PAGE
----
The Texas Pinball Festival will celebrate its 18th annual event this March, proving that even in the age of Wii and PlayStation, people still appreciate the craftsmanship and tactile experience of their favorite arcade games. A flat fee gets you in the door for unlimited play on a plethora of machines—for a much heftier fee, you can even take some of them home. You'll see machines you thought you'd never see again, from cool, vintage '70s Playboy and Capt. Fantastic games to those based on best-forgotten '90s films like Demolition Man ("Featuring Academy Awards Winning Actress Sandra Bullock!"). And if the pinball isn't enough, the people watching is amazing—whether it's the hardcore competition players or the blinking light salesmen or the drunk middle-aged couples down from Oklahoma, hoping to rekindle a little of that teenage feeling with a sweet multiball or two.
Dallas used to be dotted with little bait and tackle stores where you could acquire a little bit of equipment and a whole bunch of information just by stopping in. Now, of course, the huge category-killers like Bass Pro Shops and Academy have driven most of the mom-and-pops out of business. One of the interesting exceptions to that rule is Barlow's, just south of Arapaho Road on the southbound service drive of Central Expressway in Richardson. Barlow's maintains a serious Web presence, selling specialized bait and equipment to guides and dedicated fishermen. Maybe that's what allows them to keep the retail store open. However they do it, their store is a great place to pick up inside scoop on area lakes from Texoma to Fork. The people behind the counter know what's biting, where and on what. Sometimes you don't even have to ask. Just slouch around and keep your ears open, because somebody else is always up there trying to pick up some secrets.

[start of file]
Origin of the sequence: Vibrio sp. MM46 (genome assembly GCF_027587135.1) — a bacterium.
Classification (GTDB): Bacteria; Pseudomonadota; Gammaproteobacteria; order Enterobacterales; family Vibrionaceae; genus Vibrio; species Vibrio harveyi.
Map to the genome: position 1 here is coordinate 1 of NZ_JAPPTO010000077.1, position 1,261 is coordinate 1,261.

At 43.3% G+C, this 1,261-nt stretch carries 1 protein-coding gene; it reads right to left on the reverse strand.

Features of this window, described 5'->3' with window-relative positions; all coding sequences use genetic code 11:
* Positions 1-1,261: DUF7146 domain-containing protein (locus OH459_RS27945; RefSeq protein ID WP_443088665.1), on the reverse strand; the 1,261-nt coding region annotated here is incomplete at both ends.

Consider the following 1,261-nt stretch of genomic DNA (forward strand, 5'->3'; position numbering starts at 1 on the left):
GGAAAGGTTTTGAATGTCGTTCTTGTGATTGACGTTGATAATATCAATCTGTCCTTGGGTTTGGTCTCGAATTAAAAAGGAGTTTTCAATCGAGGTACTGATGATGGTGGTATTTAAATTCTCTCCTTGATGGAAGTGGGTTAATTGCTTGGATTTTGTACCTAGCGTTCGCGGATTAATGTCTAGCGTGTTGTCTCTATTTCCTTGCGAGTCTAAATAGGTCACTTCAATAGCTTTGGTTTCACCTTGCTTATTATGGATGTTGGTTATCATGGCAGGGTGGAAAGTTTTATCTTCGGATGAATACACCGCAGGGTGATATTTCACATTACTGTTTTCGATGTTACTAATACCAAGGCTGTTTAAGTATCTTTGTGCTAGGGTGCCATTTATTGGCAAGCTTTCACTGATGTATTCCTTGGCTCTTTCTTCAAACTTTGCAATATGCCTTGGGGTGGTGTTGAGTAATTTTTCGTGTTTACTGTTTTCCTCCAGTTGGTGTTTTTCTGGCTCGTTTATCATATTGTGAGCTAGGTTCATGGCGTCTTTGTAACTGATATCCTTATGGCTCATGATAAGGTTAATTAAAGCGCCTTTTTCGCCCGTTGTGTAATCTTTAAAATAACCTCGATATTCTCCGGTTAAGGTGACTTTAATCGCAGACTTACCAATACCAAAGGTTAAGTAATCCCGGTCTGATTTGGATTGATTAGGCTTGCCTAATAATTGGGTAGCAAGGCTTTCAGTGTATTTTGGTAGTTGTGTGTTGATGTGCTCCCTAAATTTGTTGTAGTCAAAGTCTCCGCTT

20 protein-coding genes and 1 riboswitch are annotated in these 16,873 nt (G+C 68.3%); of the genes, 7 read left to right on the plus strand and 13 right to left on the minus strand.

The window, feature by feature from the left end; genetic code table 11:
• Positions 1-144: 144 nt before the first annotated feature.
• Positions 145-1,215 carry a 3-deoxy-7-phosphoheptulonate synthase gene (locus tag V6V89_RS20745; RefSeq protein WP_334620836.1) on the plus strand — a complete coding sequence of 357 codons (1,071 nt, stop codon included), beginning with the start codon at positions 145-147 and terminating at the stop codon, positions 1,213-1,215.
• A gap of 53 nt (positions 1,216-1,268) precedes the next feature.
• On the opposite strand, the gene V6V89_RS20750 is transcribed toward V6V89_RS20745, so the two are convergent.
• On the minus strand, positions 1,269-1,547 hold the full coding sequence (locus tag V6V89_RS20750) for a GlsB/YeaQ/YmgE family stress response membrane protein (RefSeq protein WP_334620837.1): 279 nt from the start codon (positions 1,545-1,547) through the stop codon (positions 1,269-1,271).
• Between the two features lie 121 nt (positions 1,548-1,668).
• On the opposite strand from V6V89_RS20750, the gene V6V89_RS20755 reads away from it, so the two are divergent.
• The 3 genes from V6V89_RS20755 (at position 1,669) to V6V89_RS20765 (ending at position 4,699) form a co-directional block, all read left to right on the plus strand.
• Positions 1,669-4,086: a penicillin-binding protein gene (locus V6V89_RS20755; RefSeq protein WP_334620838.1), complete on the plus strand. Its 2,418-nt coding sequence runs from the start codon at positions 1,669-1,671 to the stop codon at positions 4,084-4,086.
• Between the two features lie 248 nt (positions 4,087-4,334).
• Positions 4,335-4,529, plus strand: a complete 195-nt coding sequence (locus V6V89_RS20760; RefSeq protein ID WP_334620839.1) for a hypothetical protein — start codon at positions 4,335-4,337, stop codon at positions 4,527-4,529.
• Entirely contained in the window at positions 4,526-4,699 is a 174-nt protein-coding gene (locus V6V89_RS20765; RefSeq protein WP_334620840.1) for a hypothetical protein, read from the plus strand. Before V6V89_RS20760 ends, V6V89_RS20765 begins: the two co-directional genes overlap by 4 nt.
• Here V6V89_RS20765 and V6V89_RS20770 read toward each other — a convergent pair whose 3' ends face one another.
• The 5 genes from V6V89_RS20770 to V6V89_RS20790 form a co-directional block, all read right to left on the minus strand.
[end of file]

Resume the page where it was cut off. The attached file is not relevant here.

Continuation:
No small matter, balancing the public's right to a free and open judiciary against the privacy rights of the litigants who play within its courtrooms. But Dallas County District Clerk Gary Fitzsimmons has spent much of his public career trying to strike that balance. On July 26, he made court records available over the Internet, initially releasing more than 13 million images to the public. Currently the dockets of 10 criminal courts, eight civil courts and all seven family courts can be viewed online. Documents for the remaining courts will be available by year's end. This may be a boon to the media but not so much to those litigants who object to public disclosure of private matters. To assist in these privacy concerns, individuals can request that their Social Security numbers be redacted from documents and certain records—those not required by law to remain public—may be restricted. Lawyers and the media will have access to all documents save those sealed or made confidential by law. Tricky business, maintaining some semblance of privacy in an electronic world. But Fitzsimmons seems bent on trying to get it right.